To Birthday Party or Not to Birthday Party
With every year comes another debate about whether to throw a birthday party or not to throw a birthday party. Do we need to rent a petting farm, invite the whole class and make a three story cake, or can we just go out for dinner somewhere fun and call it a day?
There are a few questions you can ask yourself to help you decide whether or not to throw a party for your child's next birthday.
How to Decide If It's Time for a Birthday Party or Not
1. Can we afford it?
If you or your child have big dreams for a party that aren't remotely practical it might be time to reel yourself or your child in a bit. Try to meet in the middle, if they want a baseball party decide if it's more economical to plan a fun family day at the ball park or to invite 20 friends over for a ball-themed bash. Here are some budget-friendly tips for celebrating birthdays-.
2. Does my child want a party or do I want a party?
As parents we all have big dreams for our children growing up. Are you the one going overboard when it comes to party planning? Will your two year-old really remember the bounce house and cotton candy machine at his second party? You can make a birthday party simpler than many people realize.
3. Will we be able to invite the people we want to invite without hurt feelings?
Sometimes it can be hard to balance friends and family and feelings. If you need to invite the entire class in order to play fair and that's not in your budget this year maybe lunch somewhere fun with a best friend might be a better idea. If extended family is offended you aren't inviting your second aunt's cousin, try scaling the day down to just immediate family.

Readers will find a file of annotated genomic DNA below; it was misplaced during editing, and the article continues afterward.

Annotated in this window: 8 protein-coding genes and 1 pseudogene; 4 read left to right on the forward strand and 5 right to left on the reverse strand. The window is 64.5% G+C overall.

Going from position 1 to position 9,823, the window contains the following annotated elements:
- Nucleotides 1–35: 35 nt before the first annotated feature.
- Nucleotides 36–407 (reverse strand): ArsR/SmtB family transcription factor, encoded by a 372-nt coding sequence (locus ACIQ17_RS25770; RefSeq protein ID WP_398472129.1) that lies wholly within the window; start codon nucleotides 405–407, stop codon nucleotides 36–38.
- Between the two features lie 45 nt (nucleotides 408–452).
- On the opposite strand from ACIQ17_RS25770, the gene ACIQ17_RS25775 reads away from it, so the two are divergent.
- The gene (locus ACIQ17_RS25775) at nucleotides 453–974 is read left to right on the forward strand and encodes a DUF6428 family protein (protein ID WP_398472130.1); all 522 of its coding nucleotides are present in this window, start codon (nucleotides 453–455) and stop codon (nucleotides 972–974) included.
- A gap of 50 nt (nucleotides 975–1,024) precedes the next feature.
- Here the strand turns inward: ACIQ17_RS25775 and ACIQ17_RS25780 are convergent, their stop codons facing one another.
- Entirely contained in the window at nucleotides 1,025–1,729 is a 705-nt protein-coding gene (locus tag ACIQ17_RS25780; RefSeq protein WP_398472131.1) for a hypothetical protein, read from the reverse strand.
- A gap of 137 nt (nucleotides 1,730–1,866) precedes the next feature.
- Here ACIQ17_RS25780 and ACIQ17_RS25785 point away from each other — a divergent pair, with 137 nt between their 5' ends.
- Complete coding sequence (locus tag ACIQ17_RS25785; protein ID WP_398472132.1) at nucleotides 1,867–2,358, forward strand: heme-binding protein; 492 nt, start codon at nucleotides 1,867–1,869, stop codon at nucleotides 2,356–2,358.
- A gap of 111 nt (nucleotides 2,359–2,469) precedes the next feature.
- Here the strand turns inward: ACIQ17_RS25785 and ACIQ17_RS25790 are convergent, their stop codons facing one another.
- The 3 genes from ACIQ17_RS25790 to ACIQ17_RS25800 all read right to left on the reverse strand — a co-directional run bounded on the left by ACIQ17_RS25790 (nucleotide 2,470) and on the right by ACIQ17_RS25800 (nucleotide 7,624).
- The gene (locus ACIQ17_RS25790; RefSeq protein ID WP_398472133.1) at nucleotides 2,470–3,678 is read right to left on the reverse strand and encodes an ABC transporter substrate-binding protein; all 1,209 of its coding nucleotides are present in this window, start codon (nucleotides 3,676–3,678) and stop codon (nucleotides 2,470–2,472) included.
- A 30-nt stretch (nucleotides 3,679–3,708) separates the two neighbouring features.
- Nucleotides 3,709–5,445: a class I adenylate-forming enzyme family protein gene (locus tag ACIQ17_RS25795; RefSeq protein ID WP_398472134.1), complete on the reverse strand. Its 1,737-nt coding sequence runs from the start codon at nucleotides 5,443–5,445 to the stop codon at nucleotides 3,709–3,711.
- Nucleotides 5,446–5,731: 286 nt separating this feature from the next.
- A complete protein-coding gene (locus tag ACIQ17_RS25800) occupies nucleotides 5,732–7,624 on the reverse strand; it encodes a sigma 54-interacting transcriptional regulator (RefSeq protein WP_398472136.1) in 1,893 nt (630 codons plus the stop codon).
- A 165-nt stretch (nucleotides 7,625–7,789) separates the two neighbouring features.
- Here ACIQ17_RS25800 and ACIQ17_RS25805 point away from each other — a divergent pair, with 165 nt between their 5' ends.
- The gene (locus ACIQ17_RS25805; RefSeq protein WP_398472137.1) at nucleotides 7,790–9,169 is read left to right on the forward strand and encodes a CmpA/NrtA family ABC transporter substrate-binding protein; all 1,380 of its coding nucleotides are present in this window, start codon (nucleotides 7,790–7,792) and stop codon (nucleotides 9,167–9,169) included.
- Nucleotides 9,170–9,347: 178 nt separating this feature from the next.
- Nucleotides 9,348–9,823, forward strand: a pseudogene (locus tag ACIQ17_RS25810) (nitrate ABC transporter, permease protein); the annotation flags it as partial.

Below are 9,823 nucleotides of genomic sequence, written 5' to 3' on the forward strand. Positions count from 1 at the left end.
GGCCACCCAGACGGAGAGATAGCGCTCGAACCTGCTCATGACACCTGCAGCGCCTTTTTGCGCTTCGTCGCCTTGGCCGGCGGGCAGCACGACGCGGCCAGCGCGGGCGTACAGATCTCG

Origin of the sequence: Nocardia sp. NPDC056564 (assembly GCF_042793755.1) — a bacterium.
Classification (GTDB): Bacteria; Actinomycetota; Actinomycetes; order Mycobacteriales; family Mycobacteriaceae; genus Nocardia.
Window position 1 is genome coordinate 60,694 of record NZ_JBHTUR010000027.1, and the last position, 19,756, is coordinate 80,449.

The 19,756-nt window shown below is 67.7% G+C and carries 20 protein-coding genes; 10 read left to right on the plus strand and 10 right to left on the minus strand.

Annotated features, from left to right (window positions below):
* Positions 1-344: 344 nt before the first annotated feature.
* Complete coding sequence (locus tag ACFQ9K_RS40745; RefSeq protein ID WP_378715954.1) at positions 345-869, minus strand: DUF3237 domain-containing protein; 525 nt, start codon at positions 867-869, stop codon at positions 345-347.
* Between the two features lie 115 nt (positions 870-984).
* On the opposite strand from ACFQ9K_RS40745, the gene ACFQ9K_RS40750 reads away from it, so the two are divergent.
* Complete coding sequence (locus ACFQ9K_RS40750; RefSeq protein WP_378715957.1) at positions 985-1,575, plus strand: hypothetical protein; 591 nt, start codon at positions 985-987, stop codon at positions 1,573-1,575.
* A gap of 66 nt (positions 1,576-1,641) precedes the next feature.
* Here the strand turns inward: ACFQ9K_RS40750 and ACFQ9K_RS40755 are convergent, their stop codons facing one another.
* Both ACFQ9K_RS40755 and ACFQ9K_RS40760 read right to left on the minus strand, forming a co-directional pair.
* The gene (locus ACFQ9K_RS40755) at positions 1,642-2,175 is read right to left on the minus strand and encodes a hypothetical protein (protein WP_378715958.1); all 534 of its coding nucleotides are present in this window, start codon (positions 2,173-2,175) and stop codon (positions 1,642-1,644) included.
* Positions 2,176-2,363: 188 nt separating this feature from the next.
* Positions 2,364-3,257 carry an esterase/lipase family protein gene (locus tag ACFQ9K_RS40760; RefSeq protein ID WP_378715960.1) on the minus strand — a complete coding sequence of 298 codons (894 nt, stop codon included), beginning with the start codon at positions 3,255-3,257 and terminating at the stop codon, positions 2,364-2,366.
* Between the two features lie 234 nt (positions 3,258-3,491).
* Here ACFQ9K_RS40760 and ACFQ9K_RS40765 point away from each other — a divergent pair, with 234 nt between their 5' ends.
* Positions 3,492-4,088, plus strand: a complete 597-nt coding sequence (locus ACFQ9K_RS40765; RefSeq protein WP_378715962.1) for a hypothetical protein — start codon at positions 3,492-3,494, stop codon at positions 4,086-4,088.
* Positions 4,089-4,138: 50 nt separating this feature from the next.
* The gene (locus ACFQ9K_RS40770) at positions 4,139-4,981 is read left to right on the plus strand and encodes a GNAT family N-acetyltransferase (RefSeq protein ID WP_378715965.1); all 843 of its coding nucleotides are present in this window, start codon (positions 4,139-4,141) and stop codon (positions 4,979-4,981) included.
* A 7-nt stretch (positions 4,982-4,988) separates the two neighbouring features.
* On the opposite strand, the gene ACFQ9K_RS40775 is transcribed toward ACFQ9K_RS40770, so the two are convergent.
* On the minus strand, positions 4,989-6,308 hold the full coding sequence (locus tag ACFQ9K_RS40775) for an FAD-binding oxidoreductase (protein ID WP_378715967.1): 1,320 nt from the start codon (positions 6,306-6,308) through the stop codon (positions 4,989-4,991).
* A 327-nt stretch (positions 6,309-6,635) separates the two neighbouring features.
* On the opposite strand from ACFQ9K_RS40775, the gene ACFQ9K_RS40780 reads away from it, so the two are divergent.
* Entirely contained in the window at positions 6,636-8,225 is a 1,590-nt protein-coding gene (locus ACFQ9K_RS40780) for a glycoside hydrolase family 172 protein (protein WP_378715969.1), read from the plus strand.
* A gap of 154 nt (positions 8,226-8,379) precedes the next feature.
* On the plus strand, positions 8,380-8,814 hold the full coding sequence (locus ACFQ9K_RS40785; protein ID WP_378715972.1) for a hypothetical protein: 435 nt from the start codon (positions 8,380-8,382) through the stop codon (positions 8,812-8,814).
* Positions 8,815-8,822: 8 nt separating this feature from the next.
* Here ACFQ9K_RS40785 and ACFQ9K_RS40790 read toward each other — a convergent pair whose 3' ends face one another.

4. Is there an alternative to a party that my child might prefer?
Even though we have our children's best interests in mind, a big bash might not be what they want. Do they get overwhelmed by lots of people or are they extremely shy? A fun day out with the family or a few select friends might be much easier on them and on your wallet. Consider alternatives to the traditional gift giving as well.
5. Are we setting a pattern that we might not be able to continue?
Did you throw a party last year? Do you have other children who will want a party when you may not be able to throw one? Are you planning to host a party every year until your child is old enough not to ask for one? If you start throwing parties for every child every year it's hard to skip a year. But if you plan ahead by throwing parties every other year or once in grade school, once in middle school, etc. you might be able to avoid party-overload in the future.
Do you throw parties for your kids every year? Would love to hear your thoughts on why or why not.
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